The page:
Economic development efforts that attract a new business to town are often touted in the local media. The business owner boasts of new jobs created in the
community, the mayor participates in a ribbon cutting ceremony, and reporters write of the move's positive economic impact. But what about the community that lost the business? What is the economic impact on that community.
Roger Jensen thought a lot about that question so when he helped to establish the Anoka County Economic Development Partnership in 1985, he didn't set out to attract businesses from other communities. He attempted to foster
business start-ups that would create new jobs. The non-profit organization works to support emerging high-tech companies that pay good wages.
The partnership initially set up the Minnesota Medical Enterprise Center in Coon
Rapids. The idea was to provide a space where young companies can grow. In the same facility would be support services that could provide sterilizes, a working lab, assembly and packaging areas. The center continues to operate
today, but the Anoka Counts Economic Development Partnership has since shifted its focus to respond to the kinds of calls it would get about the Medical Enterprise Center.
Companies from all over the world called about the
center, most of them needing money. The real key to economic development, Jensen quickly learned, is the ability to provide capital. So Jensen set out to create an equity fund which would make direct investments in emerging
technology businesses that agree to set up shop in Anoka County. The Anoka Electric Co-op was the first to invest in what today is known as the Anoka County Capital Fund. Norwest Minnesota and Northeast Bank of Minneapolis
expressed interest but faced regulatory hurdles. Those eventually were overcome when the Office of the Comptroller of the Currency authorized the creation of a multi-purpose, multi-investor community development corporation through
which they could contribute to the fund. This CDC was unique because such institutions usually are authorized for housing-related projects, not for-profit investments in technology companies.
Another key component in the effort
is an office building which serves as an incubator for the young businesses. The building, located in Columbia Heights, is leased by Genesis Business Centers, Ltd. Harlan Jacobs, the owner, takes stock in the companies that
locate there in exchange for rent. It's an arrangement the companies like because they can use their limited cash for product development rather than for facilities and office furnishings. Jacobs likes the deals because he knows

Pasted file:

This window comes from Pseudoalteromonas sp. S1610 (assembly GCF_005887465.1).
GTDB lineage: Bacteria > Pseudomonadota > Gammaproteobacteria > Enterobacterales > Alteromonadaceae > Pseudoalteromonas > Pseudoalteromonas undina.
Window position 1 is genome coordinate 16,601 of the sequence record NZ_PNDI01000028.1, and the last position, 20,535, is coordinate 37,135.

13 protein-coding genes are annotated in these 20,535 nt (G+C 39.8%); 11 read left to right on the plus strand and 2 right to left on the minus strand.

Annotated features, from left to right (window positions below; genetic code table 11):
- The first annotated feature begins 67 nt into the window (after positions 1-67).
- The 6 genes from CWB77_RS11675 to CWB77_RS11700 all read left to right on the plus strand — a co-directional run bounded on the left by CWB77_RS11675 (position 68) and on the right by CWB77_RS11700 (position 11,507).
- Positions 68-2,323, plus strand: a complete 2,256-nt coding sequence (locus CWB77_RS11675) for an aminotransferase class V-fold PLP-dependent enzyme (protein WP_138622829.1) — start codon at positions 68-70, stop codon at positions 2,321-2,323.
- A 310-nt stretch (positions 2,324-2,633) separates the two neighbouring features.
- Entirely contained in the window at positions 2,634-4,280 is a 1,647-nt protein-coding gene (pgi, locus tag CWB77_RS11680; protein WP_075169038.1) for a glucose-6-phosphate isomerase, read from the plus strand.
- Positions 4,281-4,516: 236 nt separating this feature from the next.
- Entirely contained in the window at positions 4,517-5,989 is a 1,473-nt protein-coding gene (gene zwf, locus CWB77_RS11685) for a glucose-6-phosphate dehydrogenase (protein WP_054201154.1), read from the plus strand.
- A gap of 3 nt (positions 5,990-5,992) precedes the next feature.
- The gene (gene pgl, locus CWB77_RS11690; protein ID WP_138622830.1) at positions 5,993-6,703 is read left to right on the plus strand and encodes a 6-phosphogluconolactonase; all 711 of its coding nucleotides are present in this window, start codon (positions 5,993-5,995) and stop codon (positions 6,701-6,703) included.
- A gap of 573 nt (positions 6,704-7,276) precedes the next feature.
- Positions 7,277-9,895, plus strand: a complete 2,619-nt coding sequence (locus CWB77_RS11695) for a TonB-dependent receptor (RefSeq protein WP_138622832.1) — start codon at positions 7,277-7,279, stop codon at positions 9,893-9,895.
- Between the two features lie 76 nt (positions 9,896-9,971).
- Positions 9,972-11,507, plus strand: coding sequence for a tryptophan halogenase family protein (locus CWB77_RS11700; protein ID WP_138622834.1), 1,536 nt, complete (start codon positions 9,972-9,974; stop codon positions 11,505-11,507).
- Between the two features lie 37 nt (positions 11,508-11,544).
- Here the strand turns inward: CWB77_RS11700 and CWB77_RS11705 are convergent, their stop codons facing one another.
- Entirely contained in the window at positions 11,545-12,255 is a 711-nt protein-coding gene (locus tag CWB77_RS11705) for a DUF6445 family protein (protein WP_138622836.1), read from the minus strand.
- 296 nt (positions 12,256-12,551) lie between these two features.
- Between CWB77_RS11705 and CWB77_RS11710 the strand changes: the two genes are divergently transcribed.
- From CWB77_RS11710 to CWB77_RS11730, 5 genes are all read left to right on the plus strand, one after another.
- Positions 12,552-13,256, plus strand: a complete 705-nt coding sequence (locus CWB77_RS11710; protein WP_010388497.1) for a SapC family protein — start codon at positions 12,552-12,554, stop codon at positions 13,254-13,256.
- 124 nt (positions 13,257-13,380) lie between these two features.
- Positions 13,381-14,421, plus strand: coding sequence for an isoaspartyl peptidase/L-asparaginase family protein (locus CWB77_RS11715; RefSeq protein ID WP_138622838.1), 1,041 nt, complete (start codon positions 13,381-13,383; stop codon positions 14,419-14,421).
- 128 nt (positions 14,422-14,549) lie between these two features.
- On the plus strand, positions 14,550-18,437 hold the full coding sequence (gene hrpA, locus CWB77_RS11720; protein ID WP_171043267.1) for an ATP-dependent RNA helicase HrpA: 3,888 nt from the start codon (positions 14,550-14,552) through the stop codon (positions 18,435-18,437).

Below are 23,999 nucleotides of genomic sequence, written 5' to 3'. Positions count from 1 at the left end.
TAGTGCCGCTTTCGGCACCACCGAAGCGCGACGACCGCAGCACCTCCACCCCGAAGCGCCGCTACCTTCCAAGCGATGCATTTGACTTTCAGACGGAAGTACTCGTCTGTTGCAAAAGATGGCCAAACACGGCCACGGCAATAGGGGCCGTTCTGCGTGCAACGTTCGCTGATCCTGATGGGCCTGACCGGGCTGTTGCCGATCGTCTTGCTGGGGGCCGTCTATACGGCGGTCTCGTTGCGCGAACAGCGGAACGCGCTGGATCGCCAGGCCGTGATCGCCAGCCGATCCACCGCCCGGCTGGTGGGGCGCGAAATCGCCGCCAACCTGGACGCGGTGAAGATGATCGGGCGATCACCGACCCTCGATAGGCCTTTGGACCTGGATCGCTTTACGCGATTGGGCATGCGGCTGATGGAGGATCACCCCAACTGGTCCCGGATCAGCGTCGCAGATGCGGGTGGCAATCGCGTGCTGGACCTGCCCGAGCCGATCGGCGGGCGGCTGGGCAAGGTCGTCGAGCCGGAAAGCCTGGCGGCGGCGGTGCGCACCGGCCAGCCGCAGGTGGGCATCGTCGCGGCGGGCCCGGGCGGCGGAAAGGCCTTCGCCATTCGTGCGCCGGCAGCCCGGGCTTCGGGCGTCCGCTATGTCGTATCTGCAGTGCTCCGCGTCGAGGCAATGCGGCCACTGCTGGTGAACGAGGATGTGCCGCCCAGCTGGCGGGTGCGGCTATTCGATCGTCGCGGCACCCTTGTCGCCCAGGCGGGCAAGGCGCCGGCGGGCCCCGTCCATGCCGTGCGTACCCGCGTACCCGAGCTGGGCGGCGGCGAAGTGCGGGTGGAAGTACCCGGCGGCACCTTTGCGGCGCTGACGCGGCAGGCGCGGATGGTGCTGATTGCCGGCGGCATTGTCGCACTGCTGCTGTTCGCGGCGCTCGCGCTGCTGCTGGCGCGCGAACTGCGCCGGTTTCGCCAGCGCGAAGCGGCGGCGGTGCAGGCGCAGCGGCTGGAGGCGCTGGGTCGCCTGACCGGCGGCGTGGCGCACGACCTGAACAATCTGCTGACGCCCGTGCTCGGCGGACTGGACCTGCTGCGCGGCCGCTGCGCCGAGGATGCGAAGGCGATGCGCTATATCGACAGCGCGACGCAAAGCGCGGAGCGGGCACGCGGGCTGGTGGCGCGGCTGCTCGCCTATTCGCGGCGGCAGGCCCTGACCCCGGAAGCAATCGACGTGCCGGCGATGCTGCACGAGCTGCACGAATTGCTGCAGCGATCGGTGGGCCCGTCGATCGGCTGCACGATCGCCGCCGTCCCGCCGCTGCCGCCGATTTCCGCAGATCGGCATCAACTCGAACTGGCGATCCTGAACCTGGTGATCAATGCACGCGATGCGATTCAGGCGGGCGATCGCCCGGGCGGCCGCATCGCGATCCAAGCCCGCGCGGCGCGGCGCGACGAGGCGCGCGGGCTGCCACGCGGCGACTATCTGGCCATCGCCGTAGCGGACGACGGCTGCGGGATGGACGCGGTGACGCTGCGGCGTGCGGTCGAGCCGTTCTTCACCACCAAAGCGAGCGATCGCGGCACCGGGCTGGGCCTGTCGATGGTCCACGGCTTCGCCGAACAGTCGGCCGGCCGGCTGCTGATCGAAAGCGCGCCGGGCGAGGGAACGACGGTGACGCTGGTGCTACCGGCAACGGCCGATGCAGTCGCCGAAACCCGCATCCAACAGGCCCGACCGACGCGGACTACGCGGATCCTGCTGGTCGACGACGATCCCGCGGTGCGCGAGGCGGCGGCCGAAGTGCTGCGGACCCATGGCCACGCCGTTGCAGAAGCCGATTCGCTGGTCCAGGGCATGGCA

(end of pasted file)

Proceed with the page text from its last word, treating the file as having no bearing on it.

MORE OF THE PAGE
the return on his investment could be substantial as the companies grow.
Seven companies currently are operating in the incubator; five have received money from the capital fund, which also has awarded funds to 10 other
companies. Two companies that were operating in the incubator have grown sufficiently to need other quarters; two firms that started there have gone out of business.
Typical capital fund investments range from $25000 to $50,000.
The recipients are companies that need more room than the average entrepreneur can find in his or her basement, but do not yet have a product in production. Most are working on prototypes trying to win production contracts.
Although no one has made any big money on the concept yet, many are interested in being a part of the effort. For example, 10 banks and 12 other entities are now contributing to the capital fund, which today is worth about
$735,000. And, two investment clubs have been formed that allow participants to buy stock in the emerging companies. Anoka Investment Partners LLC is for people who want to invest directly and Anoka Investors, LLC is for people who
want to invest through a self-directed IRA.
Zebra Communication, Inc., is typical of the companies to get help from the capital fund and reside in the Genesis incubator. Set up in a sparse but adequate office, the company is
working to develop technology to facilitate high-quality faxing over the Internet.
Other companies include Medicord Inc., which makes a device that records basal body temperature, Visual Circuits which makes circuit boards that
give old computers sophisticated graphics capabilities, and Comedicus, which makes a device that delivers drugs to the pericardial space around the heart.
To date, Jensen says the fund has invested in 17 companies that have
created about 75 jobs in Anoka County. Other economic development professionals are watching the Anoka County approach carefully and Jensen said he expects it to be repeated in other areas throughout the state.